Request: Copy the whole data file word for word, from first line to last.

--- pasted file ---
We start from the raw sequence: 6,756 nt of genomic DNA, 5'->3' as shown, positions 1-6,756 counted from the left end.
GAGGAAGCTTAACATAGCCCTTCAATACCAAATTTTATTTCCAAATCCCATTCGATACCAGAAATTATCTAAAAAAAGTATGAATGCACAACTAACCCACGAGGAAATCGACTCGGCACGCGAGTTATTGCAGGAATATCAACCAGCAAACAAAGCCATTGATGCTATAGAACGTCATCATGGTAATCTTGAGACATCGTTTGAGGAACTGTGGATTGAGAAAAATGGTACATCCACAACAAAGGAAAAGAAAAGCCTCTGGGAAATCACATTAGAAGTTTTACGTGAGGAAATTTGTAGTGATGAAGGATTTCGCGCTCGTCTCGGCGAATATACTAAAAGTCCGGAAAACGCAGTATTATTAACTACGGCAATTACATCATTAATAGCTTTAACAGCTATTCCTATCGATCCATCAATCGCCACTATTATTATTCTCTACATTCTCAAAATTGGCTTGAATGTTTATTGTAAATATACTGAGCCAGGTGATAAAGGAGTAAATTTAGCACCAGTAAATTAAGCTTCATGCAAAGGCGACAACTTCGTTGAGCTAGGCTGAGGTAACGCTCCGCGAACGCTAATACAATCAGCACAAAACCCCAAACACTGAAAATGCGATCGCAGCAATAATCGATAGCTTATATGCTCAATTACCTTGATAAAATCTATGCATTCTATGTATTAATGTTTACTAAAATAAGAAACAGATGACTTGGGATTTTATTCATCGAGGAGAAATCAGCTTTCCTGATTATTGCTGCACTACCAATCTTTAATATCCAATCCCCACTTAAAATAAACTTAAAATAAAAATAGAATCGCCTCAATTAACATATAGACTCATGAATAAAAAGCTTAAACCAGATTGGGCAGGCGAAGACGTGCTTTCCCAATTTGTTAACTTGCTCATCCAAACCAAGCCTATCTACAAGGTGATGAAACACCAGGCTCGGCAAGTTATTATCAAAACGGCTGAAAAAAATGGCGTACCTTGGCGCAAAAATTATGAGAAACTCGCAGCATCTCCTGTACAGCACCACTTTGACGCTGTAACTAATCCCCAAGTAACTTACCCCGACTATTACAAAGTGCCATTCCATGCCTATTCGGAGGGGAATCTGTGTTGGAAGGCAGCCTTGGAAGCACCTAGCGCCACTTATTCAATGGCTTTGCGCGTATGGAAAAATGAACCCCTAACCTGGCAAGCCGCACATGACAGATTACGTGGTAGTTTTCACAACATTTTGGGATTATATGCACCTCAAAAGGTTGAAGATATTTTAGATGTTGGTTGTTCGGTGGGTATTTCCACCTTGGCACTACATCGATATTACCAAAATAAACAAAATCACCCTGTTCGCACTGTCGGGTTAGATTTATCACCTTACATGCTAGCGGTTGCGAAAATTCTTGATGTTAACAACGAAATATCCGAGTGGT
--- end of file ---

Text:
We start from the raw sequence: 6,756 nt of genomic DNA, 5'->3' as shown, positions 1-6,756 counted from the left end.
GAGGAAGCTTAACATAGCCCTTCAATACCAAATTTTATTTCCAAATCCCATTCGATACCAGAAATTATCTAAAAAAAGTATGAATGCACAACTAACCCACGAGGAAATCGACTCGGCACGCGAGTTATTGCAGGAATATCAACCAGCAAACAAAGCCATTGATGCTATAGAACGTCATCATGGTAATCTTGAGACATCGTTTGAGGAACTGTGGATTGAGAAAAATGGTACATCCACAACAAAGGAAAAGAAAAGCCTCTGGGAAATCACATTAGAAGTTTTACGTGAGGAAATTTGTAGTGATGAAGGATTTCGCGCTCGTCTCGGCGAATATACTAAAAGTCCGGAAAACGCAGTATTATTAACTACGGCAATTACATCATTAATAGCTTTAACAGCTATTCCTATCGATCCATCAATCGCCACTATTATTATTCTCTACATTCTCAAAATTGGCTTGAATGTTTATTGTAAATATACTGAGCCAGGTGATAAAGGAGTAAATTTAGCACCAGTAAATTAAGCTTCATGCAAAGGCGACAACTTCGTTGAGCTAGGCTGAGGTAACGCTCCGCGAACGCTAATACAATCAGCACAAAACCCCAAACACTGAAAATGCGATCGCAGCAATAATCGATAGCTTATATGCTCAATTACCTTGATAAAATCTATGCATTCTATGTATTAATGTTTACTAAAATAAGAAACAGATGACTTGGGATTTTATTCATCGAGGAGAAATCAGCTTTCCTGATTATTGCTGCACTACCAATCTTTAATATCCAATCCCCACTTAAAATAAACTTAAAATAAAAATAGAATCGCCTCAATTAACATATAGACTCATGAATAAAAAGCTTAAACCAGATTGGGCAGGCGAAGACGTGCTTTCCCAATTTGTTAACTTGCTCATCCAAACCAAGCCTATCTACAAGGTGATGAAACACCAGGCTCGGCAAGTTATTATCAAAACGGCTGAAAAAAATGGCGTACCTTGGCGCAAAAATTATGAGAAACTCGCAGCATCTCCTGTACAGCACCACTTTGACGCTGTAACTAATCCCCAAGTAACTTACCCCGACTATTACAAAGTGCCATTCCATGCCTATTCGGAGGGGAATCTGTGTTGGAAGGCAGCCTTGGAAGCACCTAGCGCCACTTATTCAATGGCTTTGCGCGTATGGAAAAATGAACCCCTAACCTGGCAAGCCGCACATGACAGATTACGTGGTAGTTTTCACAACATTTTGGGATTATATGCACCTCAAAAGGTTGAAGATATTTTAGATGTTGGTTGTTCGGTGGGTATTTCCACCTTGGCACTACATCGATATTACCAAAATAAACAAAATCACCCTGTTCGCACTGTCGGGTTAGATTTATCACCTTACATGCTAGCGGTTGCGAAAATTCTTGATGTTAACAACGAAATATCCGAGTGGT